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Living by Design: Three Years in and this is how it's Going

“Let’s go around the table and see who we think is on the spectrum.”

I knew she was coming for me before she got the word spectrum out of her mouth and it made me giggle.

We were at a going away party for a friend when my neighbor initiated this topic for discussion.

She looked at the person to her left, “No, you’re not on the spectrum.”

Matt, my husband, was up next. He got the all clear.

Then she turned her attention to me, “Kate. Kate is on the spectrum.”

This made me laugh even more. Did she really think that wasn’t something I hadn’t already thoroughly considered?

I mean, the evidence is pretty strong.

I’m opposed to loud noise, easily overstimulated, can’t wear polyester, and dislike many textures.

I don’t eat (or drink) cold things, chicken, pork, or shellfish. Not because I don’t like them. Well, except for chicken. But because I don’t feel good after I do. I’m pretty much done with things that don’t make me feel good.

My face gives away my every thought, but that thought is often completely unrelated to what you think it is.

Everything you say reminds me of a song, which I will sing.

I prefer to communicate via interpretive dance as, unless the topic lights me up, I really don’t have much to say.

I’m a little paranoid about what you may want from me. I know the projection is coming, but I can’t quite put my finger on it and that freaks me out a bit.

If you need an answer from me right away, it’s going to be, “no.”

Being in situations that I know are incorrect for me make me uncomfortable, but the trial and error part of me will sometimes still go along with whatever just to see how it will play out.

I’m not great at going with the flow or being super spontaneous, unless that was the plan from the beginning—in which case, oddly enough, I’m all in. I just need to be able to emotionally prepare.

I don’t pay much attention to the news, watch violent movies, or listen to true crime podcasts.

I won’t tell you what you should do.

If you try to hold me captive with never ending words, I will walk away.

I am always on the move and never afraid to “burn it down” and pivot.

I’m sure there’s more that I’ve missed, but you get the gist.

I responded, “I think that whenever you show up authentically and you no longer choose to engage with what isn’t correct, you will look weird. Maybe even considered to be on the spectrum."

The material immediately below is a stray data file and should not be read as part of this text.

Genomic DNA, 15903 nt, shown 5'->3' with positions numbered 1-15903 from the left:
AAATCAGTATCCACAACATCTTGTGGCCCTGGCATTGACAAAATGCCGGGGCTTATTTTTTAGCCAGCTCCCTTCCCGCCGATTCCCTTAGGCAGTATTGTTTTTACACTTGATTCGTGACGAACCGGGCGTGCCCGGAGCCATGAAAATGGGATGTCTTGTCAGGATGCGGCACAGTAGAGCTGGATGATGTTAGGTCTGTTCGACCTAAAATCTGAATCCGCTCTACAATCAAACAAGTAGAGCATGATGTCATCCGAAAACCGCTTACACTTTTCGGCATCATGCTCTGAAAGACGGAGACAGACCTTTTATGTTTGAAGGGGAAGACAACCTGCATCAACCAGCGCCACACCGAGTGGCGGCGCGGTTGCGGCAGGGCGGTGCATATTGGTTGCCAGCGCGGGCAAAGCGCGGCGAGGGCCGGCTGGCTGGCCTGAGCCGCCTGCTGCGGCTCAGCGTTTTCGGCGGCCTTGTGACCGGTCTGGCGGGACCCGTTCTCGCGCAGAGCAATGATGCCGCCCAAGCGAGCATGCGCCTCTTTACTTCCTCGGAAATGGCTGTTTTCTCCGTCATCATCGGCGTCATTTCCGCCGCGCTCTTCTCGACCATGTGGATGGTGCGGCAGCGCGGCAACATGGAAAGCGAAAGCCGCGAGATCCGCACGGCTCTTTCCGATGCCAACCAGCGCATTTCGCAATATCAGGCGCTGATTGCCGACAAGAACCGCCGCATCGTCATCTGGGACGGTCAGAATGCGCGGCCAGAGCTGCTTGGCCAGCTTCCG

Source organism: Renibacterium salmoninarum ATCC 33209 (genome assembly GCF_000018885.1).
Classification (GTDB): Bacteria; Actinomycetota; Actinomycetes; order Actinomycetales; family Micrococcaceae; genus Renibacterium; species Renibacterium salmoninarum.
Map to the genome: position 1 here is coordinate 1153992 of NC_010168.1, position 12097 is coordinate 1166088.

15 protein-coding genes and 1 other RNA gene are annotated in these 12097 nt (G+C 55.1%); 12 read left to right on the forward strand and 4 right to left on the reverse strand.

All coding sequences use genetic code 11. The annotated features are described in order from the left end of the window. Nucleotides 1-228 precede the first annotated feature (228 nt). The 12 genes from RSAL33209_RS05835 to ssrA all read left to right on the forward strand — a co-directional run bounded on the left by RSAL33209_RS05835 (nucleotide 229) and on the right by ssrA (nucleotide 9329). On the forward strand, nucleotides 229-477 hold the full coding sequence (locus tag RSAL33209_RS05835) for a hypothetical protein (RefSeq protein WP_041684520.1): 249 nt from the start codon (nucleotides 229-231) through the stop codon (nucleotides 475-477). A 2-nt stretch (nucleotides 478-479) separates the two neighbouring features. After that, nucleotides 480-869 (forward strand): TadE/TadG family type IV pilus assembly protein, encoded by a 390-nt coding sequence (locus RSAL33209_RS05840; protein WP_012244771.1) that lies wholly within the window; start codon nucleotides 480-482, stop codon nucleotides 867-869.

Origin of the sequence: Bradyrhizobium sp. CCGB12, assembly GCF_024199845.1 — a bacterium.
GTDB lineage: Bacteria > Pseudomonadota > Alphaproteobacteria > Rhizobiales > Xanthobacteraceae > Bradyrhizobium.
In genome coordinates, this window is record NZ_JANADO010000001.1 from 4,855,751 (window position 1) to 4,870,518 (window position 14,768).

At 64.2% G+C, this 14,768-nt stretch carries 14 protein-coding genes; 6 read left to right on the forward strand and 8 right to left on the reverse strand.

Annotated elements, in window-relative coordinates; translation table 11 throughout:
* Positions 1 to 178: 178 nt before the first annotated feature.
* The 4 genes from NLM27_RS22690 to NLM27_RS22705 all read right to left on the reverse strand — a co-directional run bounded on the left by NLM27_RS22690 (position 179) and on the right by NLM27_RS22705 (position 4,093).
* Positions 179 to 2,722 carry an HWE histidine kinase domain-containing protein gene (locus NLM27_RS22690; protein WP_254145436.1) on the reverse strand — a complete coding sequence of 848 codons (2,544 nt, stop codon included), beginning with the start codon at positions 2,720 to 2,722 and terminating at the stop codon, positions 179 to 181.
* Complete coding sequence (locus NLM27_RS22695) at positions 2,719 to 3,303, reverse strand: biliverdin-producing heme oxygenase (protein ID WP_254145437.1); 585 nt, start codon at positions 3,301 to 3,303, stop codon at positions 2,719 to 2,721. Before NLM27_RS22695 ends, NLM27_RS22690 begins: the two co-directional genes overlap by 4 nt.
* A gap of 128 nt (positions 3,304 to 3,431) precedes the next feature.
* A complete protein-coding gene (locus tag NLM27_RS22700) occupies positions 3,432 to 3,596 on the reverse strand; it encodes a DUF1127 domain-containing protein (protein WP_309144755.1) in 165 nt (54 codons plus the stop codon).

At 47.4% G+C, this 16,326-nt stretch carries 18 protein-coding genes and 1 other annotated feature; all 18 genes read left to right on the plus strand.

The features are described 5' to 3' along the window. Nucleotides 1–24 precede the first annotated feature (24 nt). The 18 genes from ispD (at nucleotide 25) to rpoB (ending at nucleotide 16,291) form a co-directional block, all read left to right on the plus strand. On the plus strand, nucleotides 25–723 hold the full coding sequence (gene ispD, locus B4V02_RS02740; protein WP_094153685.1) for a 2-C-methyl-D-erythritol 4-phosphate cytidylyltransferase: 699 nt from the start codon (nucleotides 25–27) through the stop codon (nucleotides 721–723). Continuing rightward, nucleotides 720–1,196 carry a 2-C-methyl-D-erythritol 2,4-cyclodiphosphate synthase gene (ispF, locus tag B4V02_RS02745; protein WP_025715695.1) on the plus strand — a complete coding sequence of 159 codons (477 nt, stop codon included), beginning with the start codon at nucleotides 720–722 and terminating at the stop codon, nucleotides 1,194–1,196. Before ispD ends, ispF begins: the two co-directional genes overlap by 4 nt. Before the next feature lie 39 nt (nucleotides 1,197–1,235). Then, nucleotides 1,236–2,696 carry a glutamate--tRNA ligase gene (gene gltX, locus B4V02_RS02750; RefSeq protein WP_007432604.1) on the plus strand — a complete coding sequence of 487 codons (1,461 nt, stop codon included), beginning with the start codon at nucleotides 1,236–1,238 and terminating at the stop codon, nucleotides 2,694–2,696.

Everyone else got the all clear. The moment passed.

I thought to myself, one day normal will be the new weird.

Matt just laughs and gives me a strange look whenever I call anyone else weird.

“Really? You. Are...calling them weird. Interesting,” he says.

And then I laugh too.

Maybe if we all leaned into our weirdness a little more, rather than try to hide it or conform to what others think we should be, we’d create a more authentic reality?

We completed the third year of our respective Human Design experiments in March, endeavoring to live life as our truest and most authentic selves.

I used to think that life was hard because we’re born into it without instructions.

Then, I found Human Design and realized that we do actually come with a how-to manual and we can use it as a roadmap to self love and correct decision making. Or not.

By the time I was introduced to my design, I’d already had a lot of experience in creating without a manual. I was amenable to a new way.

The other morning I was sitting on the couch, simply being. Drinking my hot tea. Breathing.

Matt calls out from the other room, “Would you crochet me a pad for my turtle to sit on?”

The turtle is his chosen mascot for his work. I had recently found him a carved one and he built a pedestal for it to sit on and needed something to help it stand out a little more.

“Of course,” I say.

And then my eyes land on a set of sacred geometry cards sitting on the bookshelf, left to us by friends returning to The States.

Hmmmm, I thought, responding to what I saw. I’ll bite. And so I pulled a card.

Turtles. Their gentle spirits gently reminding me to be. Confirming the message my body was already transmitting.

Regardless of your Human Design, it’s safe to say there is a lot of waiting to be done.

Waiting to respond, to be invited, or for your body to move you into correct action.

So. Much. Waiting.

So against how we’ve been conditioned to be. The antithesis to the “make it happen” mentality.

The further I get into my experiment, the more I am enjoying the freedom I find in the waiting.

It’s not like making it happen was working for me anyway. Does it work for you?

According to my design, I am here to wait to respond. Everything I need is coming to me. Wait for it to come, respond correctly. Strategy and authority.

While waiting, I can do whatever feels good.

In a world where busyness seems to be the goal, it’s amazing to reflect on and observe how much of it is fruitless. A waste of resources—driving anger, bitterness, and frustration.